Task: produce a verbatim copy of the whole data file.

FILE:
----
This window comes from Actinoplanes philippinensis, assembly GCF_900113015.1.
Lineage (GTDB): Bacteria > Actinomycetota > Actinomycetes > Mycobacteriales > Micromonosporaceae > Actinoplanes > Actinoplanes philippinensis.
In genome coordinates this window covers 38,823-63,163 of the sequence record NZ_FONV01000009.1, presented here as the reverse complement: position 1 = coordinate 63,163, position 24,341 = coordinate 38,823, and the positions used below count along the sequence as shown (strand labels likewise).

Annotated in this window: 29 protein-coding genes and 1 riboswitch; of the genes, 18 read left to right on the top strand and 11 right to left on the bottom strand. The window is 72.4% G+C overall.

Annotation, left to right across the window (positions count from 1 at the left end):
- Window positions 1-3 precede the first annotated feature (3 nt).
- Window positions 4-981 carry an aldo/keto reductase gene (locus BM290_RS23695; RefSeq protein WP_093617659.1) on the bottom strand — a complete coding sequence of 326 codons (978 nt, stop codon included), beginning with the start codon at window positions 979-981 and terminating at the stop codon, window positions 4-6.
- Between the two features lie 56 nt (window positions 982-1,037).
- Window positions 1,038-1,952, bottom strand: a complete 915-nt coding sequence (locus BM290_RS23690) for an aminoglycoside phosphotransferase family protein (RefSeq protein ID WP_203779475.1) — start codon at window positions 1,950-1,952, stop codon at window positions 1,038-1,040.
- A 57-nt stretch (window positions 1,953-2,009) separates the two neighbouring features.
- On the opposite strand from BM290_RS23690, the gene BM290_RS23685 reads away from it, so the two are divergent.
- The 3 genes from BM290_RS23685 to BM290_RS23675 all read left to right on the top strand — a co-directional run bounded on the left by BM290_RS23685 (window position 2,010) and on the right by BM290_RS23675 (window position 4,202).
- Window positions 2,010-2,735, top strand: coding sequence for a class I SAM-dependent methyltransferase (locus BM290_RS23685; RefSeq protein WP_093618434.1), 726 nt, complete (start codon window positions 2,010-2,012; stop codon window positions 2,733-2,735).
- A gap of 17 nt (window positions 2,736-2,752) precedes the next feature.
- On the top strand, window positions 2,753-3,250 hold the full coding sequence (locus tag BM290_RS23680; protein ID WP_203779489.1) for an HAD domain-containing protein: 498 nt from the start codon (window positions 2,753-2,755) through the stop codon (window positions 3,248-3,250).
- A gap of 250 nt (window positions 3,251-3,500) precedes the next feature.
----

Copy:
This window comes from Actinoplanes philippinensis, assembly GCF_900113015.1.
Lineage (GTDB): Bacteria > Actinomycetota > Actinomycetes > Mycobacteriales > Micromonosporaceae > Actinoplanes > Actinoplanes philippinensis.
In genome coordinates this window covers 38,823-63,163 of the sequence record NZ_FONV01000009.1, presented here as the reverse complement: position 1 = coordinate 63,163, position 24,341 = coordinate 38,823, and the positions used below count along the sequence as shown (strand labels likewise).

Annotated in this window: 29 protein-coding genes and 1 riboswitch; of the genes, 18 read left to right on the top strand and 11 right to left on the bottom strand. The window is 72.4% G+C overall.

Annotation, left to right across the window (positions count from 1 at the left end):
- Window positions 1-3 precede the first annotated feature (3 nt).
- Window positions 4-981 carry an aldo/keto reductase gene (locus BM290_RS23695; RefSeq protein WP_093617659.1) on the bottom strand — a complete coding sequence of 326 codons (978 nt, stop codon included), beginning with the start codon at window positions 979-981 and terminating at the stop codon, window positions 4-6.
- Between the two features lie 56 nt (window positions 982-1,037).
- Window positions 1,038-1,952, bottom strand: a complete 915-nt coding sequence (locus BM290_RS23690) for an aminoglycoside phosphotransferase family protein (RefSeq protein ID WP_203779475.1) — start codon at window positions 1,950-1,952, stop codon at window positions 1,038-1,040.
- A 57-nt stretch (window positions 1,953-2,009) separates the two neighbouring features.
- On the opposite strand from BM290_RS23690, the gene BM290_RS23685 reads away from it, so the two are divergent.
- The 3 genes from BM290_RS23685 to BM290_RS23675 all read left to right on the top strand — a co-directional run bounded on the left by BM290_RS23685 (window position 2,010) and on the right by BM290_RS23675 (window position 4,202).
- Window positions 2,010-2,735, top strand: coding sequence for a class I SAM-dependent methyltransferase (locus BM290_RS23685; RefSeq protein WP_093618434.1), 726 nt, complete (start codon window positions 2,010-2,012; stop codon window positions 2,733-2,735).
- A gap of 17 nt (window positions 2,736-2,752) precedes the next feature.
- On the top strand, window positions 2,753-3,250 hold the full coding sequence (locus tag BM290_RS23680; protein ID WP_203779489.1) for an HAD domain-containing protein: 498 nt from the start codon (window positions 2,753-2,755) through the stop codon (window positions 3,248-3,250).
- A gap of 250 nt (window positions 3,251-3,500) precedes the next feature.